First (IT) Step in Better Customer Service? Integration

Loraine Lawson

My husband recently bought a new planner, "filled with hope and promise for the New Year," he shared on the phone. I understood completely. Along with our passion for office supplies and geek movies, we share a love of planners. Last year, I bought four-I guess I needed a lot of fresh starts.

 

I bought my planner in August, and I'm pretty happy with it, so there hasn't been a lot of reason to get excited about 2010 yet. Then, I read a list of CRM predictions on TechTarget, including this gem from William Band, a vice president and principal analyst at Forrester Research:

 

"Customer service moves back into the spotlight."

 

Dare I dream?

 

Apparently, businesses have miraculously made the logic leap that says if customers are your source of income, then keeping them happy might be a smashing idea. I don't know why they're just figuring this out-maybe it's the economy, maybe it's their new BI capabilities, maybe an angel told them-but apparently, they've figured it out, because they're bugging Forrester for answers:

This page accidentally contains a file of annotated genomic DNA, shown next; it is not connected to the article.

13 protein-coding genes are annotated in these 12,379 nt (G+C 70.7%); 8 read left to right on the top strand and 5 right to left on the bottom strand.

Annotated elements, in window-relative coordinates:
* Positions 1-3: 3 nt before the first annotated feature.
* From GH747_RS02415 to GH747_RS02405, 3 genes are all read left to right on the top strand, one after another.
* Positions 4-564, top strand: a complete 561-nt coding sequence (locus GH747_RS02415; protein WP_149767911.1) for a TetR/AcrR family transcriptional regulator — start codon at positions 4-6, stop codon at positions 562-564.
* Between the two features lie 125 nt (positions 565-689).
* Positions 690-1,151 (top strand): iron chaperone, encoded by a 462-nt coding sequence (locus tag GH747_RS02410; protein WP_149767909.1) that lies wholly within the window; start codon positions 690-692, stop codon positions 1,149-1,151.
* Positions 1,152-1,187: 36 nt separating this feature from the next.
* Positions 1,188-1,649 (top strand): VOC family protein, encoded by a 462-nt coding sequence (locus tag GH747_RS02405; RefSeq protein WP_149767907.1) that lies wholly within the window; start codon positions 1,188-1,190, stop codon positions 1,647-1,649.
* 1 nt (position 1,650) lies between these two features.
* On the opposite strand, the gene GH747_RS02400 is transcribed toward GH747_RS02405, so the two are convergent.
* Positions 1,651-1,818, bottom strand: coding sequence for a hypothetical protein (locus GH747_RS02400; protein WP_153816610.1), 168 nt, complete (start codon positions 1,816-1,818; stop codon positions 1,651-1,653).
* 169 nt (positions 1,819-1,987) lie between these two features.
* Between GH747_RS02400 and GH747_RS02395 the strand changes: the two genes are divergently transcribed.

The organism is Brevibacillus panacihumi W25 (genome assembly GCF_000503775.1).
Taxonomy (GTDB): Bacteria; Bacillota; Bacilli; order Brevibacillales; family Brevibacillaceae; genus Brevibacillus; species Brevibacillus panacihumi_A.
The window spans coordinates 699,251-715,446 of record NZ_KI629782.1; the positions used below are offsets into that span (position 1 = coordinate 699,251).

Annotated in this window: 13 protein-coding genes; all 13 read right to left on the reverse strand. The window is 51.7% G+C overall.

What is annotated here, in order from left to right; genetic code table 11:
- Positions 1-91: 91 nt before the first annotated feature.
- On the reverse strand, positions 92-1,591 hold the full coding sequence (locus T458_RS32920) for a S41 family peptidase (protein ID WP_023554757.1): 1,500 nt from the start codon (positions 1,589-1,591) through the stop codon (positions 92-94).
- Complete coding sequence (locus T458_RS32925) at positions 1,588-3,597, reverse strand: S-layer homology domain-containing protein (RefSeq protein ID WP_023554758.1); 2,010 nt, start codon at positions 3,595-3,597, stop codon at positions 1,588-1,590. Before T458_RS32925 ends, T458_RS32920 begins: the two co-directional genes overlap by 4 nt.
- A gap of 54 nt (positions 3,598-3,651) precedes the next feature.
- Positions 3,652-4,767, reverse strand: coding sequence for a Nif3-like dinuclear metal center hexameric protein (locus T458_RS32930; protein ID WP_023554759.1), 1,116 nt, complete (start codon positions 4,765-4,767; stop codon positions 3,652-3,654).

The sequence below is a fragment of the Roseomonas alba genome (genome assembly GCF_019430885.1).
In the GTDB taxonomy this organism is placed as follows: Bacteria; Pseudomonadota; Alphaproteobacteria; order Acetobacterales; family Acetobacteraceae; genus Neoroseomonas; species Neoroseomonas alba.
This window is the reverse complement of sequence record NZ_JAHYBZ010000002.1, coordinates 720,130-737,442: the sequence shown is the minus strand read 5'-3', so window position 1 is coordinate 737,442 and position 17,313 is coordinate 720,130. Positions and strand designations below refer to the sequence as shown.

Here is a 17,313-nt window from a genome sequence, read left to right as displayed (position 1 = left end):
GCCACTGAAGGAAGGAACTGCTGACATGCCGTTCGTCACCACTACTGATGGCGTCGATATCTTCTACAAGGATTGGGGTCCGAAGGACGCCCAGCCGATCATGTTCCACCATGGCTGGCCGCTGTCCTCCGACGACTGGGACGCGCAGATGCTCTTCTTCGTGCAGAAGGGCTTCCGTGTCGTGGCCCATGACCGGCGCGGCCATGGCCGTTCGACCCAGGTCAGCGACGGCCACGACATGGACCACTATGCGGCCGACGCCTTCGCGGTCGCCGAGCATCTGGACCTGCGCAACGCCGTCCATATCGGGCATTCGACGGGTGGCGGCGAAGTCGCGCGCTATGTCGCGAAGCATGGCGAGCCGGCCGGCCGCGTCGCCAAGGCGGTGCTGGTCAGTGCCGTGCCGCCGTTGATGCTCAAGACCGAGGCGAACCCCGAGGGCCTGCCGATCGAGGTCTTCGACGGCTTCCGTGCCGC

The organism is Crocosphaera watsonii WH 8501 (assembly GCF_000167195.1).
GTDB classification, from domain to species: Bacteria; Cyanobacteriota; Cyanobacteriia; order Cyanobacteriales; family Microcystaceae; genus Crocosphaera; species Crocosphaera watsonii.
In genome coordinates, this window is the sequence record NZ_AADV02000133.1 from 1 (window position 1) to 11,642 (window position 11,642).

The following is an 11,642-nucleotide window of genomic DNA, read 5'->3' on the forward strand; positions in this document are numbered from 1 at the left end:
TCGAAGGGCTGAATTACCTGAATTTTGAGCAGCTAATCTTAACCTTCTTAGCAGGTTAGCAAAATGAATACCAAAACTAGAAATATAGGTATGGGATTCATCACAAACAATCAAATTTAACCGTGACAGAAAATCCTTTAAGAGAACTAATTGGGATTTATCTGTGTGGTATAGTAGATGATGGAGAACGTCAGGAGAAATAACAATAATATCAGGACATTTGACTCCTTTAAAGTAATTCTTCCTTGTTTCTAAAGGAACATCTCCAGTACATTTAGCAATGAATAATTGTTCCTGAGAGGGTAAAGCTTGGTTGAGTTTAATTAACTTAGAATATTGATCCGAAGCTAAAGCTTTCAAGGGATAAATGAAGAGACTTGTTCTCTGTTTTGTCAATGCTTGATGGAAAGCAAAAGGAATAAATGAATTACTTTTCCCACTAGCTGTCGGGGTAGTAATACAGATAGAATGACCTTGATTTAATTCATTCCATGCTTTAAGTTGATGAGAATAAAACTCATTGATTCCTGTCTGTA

"We see a rising number of inquiries from clients about how to improve their customer service capabilities. How does customer service affect the bottom line? The higher the customer experience index, regardless of the industry, the more customers buy and the more loyal they are... With customers now requiring more real-time support, it's essential to keep pace with their expectations and to respond to them in new ways."

 

Hallelujah and pass the bubbly!

 

Given the renewed interest in customer service, IT pros and regular readers of this blog can probably predict what else Band is predicting for 2010: a continued push for customer data integration.

 

"The volume of inquiries that Forrester receives about customer data integration (CDI) continues to increase," Band tells TechTarget. "Customer management professionals tell us that poor data management is one of the biggest barriers to getting value from their CRM systems."